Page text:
SWIFTWATER by Paul Annixter

SWIFTWATER

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KIRKUS REVIEW

An uncomplicated, honest, unharassed and quite beautiful novel about the Canadian hunting grounds- its forests, its people, and especially its geese- that will undoubtedly remind some of Marjorie Kinnan Rawlings. Restrained and simple in structure, it follows the goings-on of adolescent, backwoods, idealistic, assiduous Bucky Calloway, his hunter father, Cam, and the hostile townsfolk. When Cam brakes his leg in the forest, Bucky takes over the rather awesome responsibility of setting trap lines in forty below weather, shooting deer and wild fowl to keep the family fed, and defending himself against panthers, wolverines, etc. In the interim, they plan to set up a government controlled goose sanctuary to counteract the senseless destruction of geese by city hunters.... Concerned with simple people living simple lives, this nonetheless has interesting pulls and tensions and a certain amount of spiritual values.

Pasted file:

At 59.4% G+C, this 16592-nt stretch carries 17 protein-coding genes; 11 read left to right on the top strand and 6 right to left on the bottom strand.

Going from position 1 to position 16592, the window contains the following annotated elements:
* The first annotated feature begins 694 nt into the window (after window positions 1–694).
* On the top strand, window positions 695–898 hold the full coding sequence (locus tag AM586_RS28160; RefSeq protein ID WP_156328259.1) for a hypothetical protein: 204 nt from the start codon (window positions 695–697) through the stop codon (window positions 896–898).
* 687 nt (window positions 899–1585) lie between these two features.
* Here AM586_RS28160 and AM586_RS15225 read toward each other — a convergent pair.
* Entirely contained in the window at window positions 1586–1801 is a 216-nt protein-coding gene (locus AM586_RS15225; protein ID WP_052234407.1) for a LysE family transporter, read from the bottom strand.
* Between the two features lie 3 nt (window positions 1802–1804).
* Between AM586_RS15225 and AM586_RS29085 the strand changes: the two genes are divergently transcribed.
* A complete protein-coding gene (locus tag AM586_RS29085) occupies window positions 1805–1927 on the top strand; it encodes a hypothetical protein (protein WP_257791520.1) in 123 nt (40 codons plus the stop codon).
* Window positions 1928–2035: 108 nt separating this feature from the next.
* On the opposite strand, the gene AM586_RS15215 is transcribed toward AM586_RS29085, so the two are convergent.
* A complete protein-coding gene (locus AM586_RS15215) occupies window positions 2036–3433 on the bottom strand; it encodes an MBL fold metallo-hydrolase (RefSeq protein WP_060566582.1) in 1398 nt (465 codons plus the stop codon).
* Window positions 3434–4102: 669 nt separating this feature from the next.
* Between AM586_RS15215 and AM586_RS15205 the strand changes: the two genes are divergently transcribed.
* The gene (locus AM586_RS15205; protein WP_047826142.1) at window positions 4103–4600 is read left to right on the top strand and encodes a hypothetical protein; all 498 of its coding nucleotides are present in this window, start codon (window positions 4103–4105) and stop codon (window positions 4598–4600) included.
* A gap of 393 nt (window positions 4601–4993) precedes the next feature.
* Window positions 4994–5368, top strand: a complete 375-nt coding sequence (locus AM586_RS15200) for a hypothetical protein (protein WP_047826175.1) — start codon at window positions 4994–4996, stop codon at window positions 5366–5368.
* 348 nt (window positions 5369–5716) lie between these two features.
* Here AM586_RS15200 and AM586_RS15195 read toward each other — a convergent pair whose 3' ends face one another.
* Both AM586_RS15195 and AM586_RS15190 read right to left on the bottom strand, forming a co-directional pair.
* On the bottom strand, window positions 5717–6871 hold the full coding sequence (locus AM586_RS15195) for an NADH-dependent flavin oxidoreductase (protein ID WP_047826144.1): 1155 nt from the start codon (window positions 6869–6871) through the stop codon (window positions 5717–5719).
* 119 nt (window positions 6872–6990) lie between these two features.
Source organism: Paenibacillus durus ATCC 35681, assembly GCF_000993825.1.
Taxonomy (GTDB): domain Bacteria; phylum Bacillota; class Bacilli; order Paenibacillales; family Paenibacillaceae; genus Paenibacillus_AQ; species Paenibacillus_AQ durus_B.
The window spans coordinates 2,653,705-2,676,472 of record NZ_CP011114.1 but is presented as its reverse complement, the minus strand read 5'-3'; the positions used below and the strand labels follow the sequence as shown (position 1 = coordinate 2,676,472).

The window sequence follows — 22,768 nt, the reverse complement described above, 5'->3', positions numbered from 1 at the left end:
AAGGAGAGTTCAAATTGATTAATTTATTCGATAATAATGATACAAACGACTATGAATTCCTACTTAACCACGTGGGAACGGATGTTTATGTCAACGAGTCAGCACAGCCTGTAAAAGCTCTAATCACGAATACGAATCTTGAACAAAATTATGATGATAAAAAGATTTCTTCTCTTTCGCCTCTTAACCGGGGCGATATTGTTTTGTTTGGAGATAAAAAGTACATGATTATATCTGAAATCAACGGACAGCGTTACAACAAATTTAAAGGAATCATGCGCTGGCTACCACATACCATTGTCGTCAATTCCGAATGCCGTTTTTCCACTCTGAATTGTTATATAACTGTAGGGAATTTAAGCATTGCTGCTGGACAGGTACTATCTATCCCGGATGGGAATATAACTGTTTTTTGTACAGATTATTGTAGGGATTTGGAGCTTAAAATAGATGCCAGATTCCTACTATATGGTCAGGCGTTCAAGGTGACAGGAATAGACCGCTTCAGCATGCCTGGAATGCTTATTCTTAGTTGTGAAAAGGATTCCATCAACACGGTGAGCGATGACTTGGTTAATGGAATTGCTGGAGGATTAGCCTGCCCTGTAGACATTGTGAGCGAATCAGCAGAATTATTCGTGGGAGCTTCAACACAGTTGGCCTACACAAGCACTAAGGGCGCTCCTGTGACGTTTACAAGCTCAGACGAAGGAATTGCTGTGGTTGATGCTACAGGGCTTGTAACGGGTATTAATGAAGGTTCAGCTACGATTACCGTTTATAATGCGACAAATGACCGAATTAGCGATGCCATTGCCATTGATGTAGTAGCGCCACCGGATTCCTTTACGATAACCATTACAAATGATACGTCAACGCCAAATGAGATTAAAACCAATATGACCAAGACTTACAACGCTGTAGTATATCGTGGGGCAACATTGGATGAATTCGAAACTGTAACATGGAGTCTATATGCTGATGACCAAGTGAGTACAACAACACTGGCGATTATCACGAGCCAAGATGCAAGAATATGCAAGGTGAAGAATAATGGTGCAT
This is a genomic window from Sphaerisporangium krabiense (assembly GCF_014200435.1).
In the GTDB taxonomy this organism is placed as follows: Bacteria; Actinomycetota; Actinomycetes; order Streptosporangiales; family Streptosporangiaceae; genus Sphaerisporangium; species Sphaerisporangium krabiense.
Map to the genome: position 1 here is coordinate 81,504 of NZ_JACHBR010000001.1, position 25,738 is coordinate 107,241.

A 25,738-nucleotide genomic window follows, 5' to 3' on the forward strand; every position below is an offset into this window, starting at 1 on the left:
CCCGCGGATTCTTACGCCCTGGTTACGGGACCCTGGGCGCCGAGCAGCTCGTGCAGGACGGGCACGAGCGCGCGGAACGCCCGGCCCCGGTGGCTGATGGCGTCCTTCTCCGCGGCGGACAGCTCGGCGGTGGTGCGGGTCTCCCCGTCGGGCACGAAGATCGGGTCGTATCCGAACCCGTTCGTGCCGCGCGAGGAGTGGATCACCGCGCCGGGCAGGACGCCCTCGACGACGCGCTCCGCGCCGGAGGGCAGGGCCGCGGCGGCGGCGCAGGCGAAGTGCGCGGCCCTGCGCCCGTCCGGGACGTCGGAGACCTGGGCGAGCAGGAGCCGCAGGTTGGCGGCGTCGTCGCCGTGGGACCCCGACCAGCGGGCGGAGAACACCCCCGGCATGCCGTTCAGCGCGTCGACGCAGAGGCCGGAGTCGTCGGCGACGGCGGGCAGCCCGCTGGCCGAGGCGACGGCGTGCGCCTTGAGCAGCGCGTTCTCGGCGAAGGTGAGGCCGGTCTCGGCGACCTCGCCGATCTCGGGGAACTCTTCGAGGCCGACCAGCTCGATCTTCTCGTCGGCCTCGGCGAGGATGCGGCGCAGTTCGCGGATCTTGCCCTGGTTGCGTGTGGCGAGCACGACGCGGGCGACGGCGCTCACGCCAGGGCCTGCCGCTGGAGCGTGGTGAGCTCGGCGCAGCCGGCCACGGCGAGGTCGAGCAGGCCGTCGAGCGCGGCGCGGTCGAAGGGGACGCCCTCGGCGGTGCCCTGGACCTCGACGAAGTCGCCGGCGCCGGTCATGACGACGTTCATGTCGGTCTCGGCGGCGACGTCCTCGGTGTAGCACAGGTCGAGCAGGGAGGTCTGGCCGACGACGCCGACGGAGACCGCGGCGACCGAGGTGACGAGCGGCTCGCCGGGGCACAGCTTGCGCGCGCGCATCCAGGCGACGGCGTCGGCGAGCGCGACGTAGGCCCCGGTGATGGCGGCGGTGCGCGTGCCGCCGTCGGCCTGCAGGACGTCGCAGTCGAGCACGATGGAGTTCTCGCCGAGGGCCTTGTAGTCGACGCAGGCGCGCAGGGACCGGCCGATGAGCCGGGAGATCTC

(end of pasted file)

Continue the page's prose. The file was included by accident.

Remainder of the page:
Pub Date: Jan. 1st, 1950
Publisher: A. A. Wyn